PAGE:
New Report Shows Industry’s Impressive Progress on Safety

Well service safety statistics collected by the Energy Workforce & Technology Council shows dramatic improvement in worker safety since the data was first gathered in 1994. Lost time accident (LTA) frequencies have fallen 94% over the 26-year period, and OHSA recordable incidents fell by 88%.

“The industry has done an admirable job of improving safety,” said Council CEO Leslie Beyer. “The total recordable incident rate fell by 31% in 2020 to the lowest level ever recorded. Continuing to track, set new goals and managing towards those goals will enable well service companies to achieve even higher levels of employee health and safety.”

As would be expected given the pandemic-driven drop in demand and production, hours worked fell to their lowest point since 2016. Well-servicing businesses reported 40.4 million hours worked, down from 67.5 million in 2019, and 75.2 million in 2018. Amid the oil price war of 2014-16, hours worked hit a low of 35.6 million in 2016.

The 2020 data show that floorhands were the most likely to be injured during rig jobs, accounting for 31.7% of accidents. Floorhands and derrickmen together comprised 42% of accidents.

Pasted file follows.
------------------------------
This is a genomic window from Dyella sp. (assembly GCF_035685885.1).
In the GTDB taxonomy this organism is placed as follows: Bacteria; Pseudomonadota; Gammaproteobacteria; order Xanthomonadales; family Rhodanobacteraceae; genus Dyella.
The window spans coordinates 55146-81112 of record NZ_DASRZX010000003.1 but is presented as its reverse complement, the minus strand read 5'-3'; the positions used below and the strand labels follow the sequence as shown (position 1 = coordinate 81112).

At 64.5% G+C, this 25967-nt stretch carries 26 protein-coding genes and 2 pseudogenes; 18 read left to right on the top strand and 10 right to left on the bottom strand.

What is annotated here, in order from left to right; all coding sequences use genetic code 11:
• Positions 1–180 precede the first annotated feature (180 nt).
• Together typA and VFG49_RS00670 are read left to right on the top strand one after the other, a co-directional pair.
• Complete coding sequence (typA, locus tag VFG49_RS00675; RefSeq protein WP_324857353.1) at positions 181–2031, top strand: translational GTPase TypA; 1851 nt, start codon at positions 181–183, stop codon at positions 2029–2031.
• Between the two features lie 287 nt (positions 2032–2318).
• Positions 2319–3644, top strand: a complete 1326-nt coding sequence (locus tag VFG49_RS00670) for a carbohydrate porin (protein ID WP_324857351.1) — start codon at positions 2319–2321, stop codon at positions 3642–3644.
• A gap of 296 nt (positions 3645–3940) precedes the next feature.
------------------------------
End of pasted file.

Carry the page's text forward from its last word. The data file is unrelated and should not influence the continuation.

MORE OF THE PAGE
The most common incidents were “struck by” and “caught between,” which together to totaled 59.5% of all well-service safety incidents.

“Companies wanting to make the most impact with their safety program should look at these areas as a place of emphasis,” Beyer said. “This is one of the largest contributors to accidents in our business.”

Fingers, hands and wrists were most vulnerable, accounting for 31.6% of injuries in 2020.

This voluntary statistical program was begun by the Association of Energy Service Companies and will continue to be run by the Council. More than 100 well servicing rig companies reported their safety statistics and the details involved in their accident investigations.

“This report can help companies evaluate their safety programs and benchmark themselves to the rest of the industry,” Beyer said. “It’s important that we pay attention to the leading indicators as we drive towards a zero-incident environment in the workplace.”

The Council is involved with many safety initiatives, including STEP groups, NORA/NIOSH studies, and the American Petroleum Institute and will be a resource in helping members make the industry as safe as possible for workers.

“It takes management support, understanding, funding and buy-in for safety to move from a program to a living commitment,” Beyer said. “As activity ramps up in the coming months, companies must maintain emphasis on training employees, no matter their position or experience.”

The Council is committed to helping members improve safety by providing information and resources, working with regulators and customers, and assisting in developing and upgrading safety programs. The industry’s shared goal is a safe working environment and culture within each company.

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